Pultorak said he doesn’t know how many more marathons he has left, but he will follow Hopper’s advice during the Monday run.
“I will run it like it’s my last one,” he said.
Another veteran is Varner, a 57-year-old Rockwall resident and Dallas paralegal. She’s doing what she loves to do — run. Rretirement is not in her plans.
“This is my fifth Boston, and each one is as exciting as the other,” she said. “So grateful for Coach Barrett and RRC. We have an incredible team. I plan to stick around as long as the good Lord will allow.”
For Ivy, a 43-year-old registered nurse, this will be her 17th marathon and fourth Boston Marathon. She doesn’t see her Boston Marathon days ending any time soon.
“I swore last year would be my final Boston, but here I am,” she said. “Going forward, I plan to run every year that I qualify. It’s that special. I am delighted and honored to be running with RRC. They are an amazing group of people who support each other like family, in running and in life.”
Rankin, 50, also talked about his recent marriage. And he has a new job, vice president of marketing for Gmac Family Financial, which is owned by a fellow RRC member and former Boston marathoner himself, Gregg MacInnis.
Rankin’s excited about running Boston in a new age group. And he mentioned that this could be his last marathon.
“This will be my last marathon as I want to do other things in the spring going forward,” he said.
Tina Waynick, a registered nurse at Texas Health Dallas, will be running her 12th marathon and fifth Boston Marathon.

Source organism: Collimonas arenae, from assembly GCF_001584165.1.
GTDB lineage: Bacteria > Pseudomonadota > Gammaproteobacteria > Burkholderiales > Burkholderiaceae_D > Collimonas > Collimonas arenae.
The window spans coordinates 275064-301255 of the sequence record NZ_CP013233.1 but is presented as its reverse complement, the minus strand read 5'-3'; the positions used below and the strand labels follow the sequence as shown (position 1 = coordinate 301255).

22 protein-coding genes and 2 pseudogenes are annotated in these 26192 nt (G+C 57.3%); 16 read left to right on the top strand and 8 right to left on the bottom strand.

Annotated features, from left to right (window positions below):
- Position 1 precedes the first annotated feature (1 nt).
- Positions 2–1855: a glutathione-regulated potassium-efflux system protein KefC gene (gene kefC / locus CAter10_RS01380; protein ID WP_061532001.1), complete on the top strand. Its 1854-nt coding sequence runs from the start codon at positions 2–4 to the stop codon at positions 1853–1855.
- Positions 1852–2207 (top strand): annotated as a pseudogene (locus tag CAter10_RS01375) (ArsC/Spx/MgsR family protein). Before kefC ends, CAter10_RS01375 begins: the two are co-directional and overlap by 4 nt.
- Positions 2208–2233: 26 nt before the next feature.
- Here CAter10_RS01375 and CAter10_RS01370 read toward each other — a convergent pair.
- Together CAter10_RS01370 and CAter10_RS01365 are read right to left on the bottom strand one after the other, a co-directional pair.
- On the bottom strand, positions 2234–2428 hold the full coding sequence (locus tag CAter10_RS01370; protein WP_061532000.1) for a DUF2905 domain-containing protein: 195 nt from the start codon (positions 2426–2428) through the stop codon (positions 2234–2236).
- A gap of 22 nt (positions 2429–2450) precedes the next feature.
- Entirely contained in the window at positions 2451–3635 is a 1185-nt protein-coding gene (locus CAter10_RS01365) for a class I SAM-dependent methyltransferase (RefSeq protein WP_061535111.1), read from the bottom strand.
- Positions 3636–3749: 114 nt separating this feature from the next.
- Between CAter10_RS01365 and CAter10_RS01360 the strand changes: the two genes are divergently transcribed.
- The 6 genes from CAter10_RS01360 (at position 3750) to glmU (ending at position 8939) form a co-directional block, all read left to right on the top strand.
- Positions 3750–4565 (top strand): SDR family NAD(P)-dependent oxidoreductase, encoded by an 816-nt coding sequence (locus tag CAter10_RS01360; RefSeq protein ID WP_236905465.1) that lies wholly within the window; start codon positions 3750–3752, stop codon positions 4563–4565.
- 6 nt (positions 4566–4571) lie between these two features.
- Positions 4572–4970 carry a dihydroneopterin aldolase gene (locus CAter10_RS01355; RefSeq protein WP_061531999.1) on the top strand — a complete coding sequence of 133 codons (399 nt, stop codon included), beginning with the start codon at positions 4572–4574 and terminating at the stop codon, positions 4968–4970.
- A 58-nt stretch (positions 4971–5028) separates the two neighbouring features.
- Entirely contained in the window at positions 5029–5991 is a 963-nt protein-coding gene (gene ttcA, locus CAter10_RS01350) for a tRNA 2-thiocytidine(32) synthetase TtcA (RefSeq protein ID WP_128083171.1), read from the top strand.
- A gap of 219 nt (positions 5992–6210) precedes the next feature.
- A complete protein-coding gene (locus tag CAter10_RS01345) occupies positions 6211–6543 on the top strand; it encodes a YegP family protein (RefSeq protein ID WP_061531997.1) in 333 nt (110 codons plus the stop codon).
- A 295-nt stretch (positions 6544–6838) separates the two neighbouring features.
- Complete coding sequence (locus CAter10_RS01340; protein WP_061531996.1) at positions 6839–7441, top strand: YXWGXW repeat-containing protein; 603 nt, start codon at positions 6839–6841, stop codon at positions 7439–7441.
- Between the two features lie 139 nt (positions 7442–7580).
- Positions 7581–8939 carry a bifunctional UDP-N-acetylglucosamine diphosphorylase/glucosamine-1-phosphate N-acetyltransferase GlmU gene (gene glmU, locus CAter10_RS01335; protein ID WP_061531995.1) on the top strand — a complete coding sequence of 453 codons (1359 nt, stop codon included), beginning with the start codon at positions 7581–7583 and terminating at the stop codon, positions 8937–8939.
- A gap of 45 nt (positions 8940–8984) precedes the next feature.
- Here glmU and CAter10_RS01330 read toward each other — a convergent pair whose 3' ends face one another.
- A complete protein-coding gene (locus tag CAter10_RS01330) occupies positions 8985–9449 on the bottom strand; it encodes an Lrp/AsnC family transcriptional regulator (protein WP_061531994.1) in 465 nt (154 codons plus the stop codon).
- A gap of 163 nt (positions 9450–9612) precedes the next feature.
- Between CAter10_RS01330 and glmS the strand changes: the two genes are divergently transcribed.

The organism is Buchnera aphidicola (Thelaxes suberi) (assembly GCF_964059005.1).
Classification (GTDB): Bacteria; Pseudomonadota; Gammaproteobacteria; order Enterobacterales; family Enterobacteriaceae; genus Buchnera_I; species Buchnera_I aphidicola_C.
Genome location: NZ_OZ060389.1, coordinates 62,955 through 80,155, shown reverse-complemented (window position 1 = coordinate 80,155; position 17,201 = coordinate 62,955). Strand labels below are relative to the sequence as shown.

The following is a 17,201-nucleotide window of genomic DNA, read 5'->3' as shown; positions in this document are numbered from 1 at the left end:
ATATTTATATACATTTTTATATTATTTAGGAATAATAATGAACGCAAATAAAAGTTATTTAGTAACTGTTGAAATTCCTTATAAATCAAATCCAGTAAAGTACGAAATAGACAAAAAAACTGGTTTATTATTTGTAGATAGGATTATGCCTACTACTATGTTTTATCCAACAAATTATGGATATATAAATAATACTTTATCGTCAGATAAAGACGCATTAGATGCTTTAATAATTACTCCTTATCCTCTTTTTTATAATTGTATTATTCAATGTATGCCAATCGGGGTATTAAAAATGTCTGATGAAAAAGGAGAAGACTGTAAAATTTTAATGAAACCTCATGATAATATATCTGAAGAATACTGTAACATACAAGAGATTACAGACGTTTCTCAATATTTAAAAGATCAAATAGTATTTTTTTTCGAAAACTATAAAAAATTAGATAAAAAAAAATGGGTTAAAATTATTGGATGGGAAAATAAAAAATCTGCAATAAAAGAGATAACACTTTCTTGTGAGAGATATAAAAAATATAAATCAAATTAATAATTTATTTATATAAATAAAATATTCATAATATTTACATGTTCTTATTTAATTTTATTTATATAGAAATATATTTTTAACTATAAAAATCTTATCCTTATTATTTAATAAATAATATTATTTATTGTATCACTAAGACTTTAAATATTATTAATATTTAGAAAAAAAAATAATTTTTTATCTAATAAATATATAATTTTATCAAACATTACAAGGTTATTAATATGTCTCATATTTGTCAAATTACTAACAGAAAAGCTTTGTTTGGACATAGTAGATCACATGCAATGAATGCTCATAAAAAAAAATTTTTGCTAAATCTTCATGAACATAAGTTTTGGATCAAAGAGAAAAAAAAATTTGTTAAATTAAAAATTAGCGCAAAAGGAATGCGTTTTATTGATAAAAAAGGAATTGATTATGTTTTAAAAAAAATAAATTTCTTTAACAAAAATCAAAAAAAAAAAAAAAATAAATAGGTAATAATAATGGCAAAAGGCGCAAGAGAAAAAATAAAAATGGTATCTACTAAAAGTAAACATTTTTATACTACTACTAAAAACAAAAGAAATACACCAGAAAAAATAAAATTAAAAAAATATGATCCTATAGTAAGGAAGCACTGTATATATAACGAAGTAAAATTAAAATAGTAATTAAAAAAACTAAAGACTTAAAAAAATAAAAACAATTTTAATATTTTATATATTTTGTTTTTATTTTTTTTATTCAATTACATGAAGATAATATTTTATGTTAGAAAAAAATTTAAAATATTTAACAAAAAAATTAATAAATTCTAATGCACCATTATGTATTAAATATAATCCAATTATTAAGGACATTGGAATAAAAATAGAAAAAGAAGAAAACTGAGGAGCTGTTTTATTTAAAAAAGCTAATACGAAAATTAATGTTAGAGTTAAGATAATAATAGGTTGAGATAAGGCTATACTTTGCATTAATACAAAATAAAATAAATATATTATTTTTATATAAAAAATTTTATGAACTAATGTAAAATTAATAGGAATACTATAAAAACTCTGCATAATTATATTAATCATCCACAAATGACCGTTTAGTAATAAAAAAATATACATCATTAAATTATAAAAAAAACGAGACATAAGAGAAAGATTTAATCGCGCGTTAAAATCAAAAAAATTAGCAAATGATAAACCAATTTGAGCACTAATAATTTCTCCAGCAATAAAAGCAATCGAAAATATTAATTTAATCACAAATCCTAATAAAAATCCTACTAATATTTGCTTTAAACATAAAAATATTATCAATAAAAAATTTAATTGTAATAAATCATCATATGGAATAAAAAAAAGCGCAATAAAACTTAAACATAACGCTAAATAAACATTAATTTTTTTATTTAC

“I have had my own challenges over the past year and am grateful for the support and friendship I have in RRC,” she said. “I have only lived in Texas three years, but have been blessed to be surrounded by an amazing group of people that encourage me in running and in life.”
Valera, 39, will be running her 17th marathon and second Boston Marathon.
Yes, Valera said running is a big part of her life, but it’s not her priority.
Valera pointed out that she’s a wife, mother of two children and is very close to her huge family. And she has been a pediatric nurse for 16 years.
“It’s countdown as the Boston Marathon approaches” commented Valera, a Rockwall resident. “I am managing to stay calm, strong, positive, taking each day one at a time and keep moving forward. Being in RRC’s winning circle has kept the fire inside my heart to keep doing what I’m doing, be myself and stay enthusiastic and, most of all, have a positive attitude in life.”
Her outlook and how she deals with challenges are based on what she has learned from Hopper and her father.
“When Coach Barrett mentioned about the obstacles we have faced during our training days, I thought about my dad who was diagnosed with pancreatic cancer in November 2015,” she said. “Last year, March, was his big surgery, before my first marathon in Boston. I managed to control the controllable and let God be in control of what I couldn’t control.
“My dad’s positive attitude and enthusiasm about his surgery and treatments helped him fight and conquer the cancer, on top of the diabetes and other issues.
“I learned so much from him and continue to learn from his strong will, perseverance, faith and joy he brings out to people around him. He’s always smiling and sees the positive from adversities and obstacles he faces each day. He is a big supporter of my running, especially on the races.”
Jim Hardin may be reached at firstname.lastname@example.org.